Temple fairs add romance to Spring Festival in Beijing
Despite the fact that many people will leave the capital during the Spring Festival, there will still be lots going on for those left behind, including a brace of temple fairs that will appeal to the artistic and romantic alike.
With the Valentine's Day falling on the same day as the Lunar New Year, Beijing's temple fair organizer hopes to add a romantic touch to the time-honored event - by hosting the marriage of 10 foreign couples on Feb 14 at Shijingshan Amusement Park, which has held the fair for the past 10 years.
Visitors have fun at last year's temple fair at Shijingshan Amusement Park. [Photo: China Daily/Dong Yibo]
While the double-lucky day should be compelling, Liu Jingwang, general manager of the park and host of the wedding ceremony, said he is still waiting for foreign couples to sign up with just 10 days to go until the big event.
"We will hold a fairytale-style wedding for these couples in front of the park's Cinderella Castle and Ferris Wheel," Liu said.
In addition to the usual amusements, park visitors are expected to have a great time enjoying performances from other countries such as a Japanese fan dance, Korean long-drum dance, Latin dancing, and Russian song and dance performances.
The temple fair, which lasts from Feb 14 to Feb 21, is anticipating 3 million visitors during the Spring Festival.
The 3-millionth tourist will receive a VIP membership, which guarantees free use of all facilities in 2010, Liu said.
The lucky tourist will also be invited to wear a wreath and join the parade.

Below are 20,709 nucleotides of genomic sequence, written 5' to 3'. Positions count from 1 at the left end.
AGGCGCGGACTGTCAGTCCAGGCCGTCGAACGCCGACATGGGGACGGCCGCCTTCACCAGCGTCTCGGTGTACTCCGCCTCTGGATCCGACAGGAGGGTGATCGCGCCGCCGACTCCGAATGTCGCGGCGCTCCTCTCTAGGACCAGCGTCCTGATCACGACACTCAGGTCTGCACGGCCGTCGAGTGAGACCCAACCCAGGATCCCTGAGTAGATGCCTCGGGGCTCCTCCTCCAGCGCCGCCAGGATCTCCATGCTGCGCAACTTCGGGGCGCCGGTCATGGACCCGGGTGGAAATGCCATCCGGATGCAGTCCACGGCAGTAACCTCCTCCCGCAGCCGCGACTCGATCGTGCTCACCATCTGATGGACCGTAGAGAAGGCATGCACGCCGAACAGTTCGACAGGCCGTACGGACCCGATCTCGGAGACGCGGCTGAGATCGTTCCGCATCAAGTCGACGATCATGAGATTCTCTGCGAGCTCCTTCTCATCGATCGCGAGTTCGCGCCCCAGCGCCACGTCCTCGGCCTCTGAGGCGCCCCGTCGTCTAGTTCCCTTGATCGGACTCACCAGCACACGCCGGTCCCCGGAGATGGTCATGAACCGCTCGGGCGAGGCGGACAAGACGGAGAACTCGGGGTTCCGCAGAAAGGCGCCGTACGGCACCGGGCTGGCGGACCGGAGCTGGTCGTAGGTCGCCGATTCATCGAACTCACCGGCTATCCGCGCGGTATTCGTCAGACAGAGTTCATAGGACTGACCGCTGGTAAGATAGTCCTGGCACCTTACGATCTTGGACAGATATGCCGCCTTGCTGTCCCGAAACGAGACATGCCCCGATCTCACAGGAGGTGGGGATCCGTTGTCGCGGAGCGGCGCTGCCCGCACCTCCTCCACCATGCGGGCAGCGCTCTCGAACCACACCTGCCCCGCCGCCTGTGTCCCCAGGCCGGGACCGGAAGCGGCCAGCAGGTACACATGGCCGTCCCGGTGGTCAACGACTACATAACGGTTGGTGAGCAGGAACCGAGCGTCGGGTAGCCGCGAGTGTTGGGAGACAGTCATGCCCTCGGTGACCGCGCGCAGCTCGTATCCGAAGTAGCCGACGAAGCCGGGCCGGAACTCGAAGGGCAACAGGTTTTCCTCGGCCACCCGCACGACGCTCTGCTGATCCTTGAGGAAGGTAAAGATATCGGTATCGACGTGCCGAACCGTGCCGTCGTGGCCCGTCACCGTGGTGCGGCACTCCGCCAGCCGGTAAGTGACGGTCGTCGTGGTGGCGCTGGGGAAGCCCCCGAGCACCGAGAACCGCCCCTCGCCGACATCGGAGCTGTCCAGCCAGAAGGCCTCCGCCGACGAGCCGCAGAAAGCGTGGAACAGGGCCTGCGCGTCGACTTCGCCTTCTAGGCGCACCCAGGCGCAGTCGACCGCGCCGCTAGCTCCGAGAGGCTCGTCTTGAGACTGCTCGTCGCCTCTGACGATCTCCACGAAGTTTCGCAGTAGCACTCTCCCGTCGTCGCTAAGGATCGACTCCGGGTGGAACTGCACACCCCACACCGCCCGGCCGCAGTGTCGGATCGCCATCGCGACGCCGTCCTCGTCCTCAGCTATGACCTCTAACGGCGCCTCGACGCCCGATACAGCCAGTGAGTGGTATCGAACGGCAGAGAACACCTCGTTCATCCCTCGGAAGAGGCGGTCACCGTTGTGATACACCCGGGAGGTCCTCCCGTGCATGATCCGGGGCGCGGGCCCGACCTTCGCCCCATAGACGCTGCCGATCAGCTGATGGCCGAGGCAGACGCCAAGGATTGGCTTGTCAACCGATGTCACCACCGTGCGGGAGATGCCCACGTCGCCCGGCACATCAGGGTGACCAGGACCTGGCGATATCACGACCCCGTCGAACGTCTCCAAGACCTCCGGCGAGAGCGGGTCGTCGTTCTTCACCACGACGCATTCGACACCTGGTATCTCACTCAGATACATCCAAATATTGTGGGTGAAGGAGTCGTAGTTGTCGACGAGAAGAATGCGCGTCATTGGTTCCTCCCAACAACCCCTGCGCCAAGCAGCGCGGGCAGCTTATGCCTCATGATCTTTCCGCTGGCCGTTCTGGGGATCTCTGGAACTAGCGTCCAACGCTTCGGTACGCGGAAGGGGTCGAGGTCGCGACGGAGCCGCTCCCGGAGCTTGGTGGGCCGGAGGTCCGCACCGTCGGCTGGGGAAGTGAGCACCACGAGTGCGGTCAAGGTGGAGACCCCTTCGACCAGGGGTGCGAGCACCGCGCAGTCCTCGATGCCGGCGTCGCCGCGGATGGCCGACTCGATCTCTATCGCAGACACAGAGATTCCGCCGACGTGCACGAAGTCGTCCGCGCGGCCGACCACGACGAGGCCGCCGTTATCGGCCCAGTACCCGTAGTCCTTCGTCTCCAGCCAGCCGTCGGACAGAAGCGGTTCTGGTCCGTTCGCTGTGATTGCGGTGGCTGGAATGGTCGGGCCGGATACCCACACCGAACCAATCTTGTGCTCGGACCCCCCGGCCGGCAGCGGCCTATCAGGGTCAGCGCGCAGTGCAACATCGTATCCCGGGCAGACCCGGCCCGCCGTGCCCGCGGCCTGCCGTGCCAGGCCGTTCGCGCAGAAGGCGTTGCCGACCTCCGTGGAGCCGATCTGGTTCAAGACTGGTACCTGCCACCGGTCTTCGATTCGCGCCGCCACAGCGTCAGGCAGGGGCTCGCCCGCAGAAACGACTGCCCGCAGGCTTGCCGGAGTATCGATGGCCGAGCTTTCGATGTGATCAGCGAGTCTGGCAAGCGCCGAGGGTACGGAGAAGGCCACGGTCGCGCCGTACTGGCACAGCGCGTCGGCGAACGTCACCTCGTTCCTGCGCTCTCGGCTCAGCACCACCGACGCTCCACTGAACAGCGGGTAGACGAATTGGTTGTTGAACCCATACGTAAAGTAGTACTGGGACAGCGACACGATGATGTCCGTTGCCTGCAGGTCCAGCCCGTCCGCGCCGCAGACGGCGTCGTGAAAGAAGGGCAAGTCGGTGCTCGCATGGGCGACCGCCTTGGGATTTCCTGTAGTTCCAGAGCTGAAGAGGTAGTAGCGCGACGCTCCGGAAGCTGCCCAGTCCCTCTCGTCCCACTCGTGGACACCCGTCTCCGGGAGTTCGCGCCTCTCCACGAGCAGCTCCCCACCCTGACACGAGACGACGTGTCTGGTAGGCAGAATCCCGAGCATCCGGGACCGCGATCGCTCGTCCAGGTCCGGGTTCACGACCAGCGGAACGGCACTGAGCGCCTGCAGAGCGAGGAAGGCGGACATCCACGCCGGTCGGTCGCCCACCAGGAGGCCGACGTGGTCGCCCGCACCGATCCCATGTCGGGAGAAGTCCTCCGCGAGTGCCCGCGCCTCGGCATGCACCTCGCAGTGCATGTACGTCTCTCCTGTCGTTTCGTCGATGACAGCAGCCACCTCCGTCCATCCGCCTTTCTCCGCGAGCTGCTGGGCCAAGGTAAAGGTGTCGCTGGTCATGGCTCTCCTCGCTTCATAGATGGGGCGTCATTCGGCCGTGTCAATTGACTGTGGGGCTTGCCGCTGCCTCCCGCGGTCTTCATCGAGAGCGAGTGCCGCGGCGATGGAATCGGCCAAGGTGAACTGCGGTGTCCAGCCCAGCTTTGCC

The amusement park is also looking for 10 foreign students to work as volunteer guides at its temple fair. "They will also enjoy a VIP membership for the whole year," Liu said.
All people interested are welcome to call the park's hotline at 68874060.
And for people looking to touch their souls in an arty and historic way, they can visit the Changdian temple fair in southern Beijing.
Dating back 400 years, the Changdian temple fair is the capital's most acclaimed cultural event
It will feature an exhibition of antiques and calligraphy as well as offer a chance to interact with local artists and craftsmen.
The fair was first developed on Liulichang Street in South Beijing during the Ming Dynasty (1368-1644).
It was known as a venue for colored glaze and later developed into a favorite haunt for scholars, painters and those looking to write, compose and purchase art.
Running from Feb 14 to Feb 18, the antique shops, bookstores, galleries and teahouses along the street will stay open, offering exhibitions of traditional Chinese art, including paintings, calligraphy, pottery vases, bronze ware and ancient books.
And professional artists from the Beijing Fine Arts Association will draw profiles for visitors for free.
"At the same time, the acknowledged antique experts from art auction firms will be invited on Feb 16 to introduce the knowledge of collecting antiques," said Feng Jianhua, vice-general manager of the fair.
"They will also help art lovers to evaluate their collections."
In 2006, the Changdian temple fair was listed as part of the national intangible cultural heritage.
This year, the temple fair will partly be located in the Taoranting Park nearby, where most of the fair's folk art performances will be displayed, Feng said.
Highlights will include exhibitions of traditional handicrafts including clay sculptures, diabolos, Peking Opera masks, colored glazes, shadow puppets and palace lamps.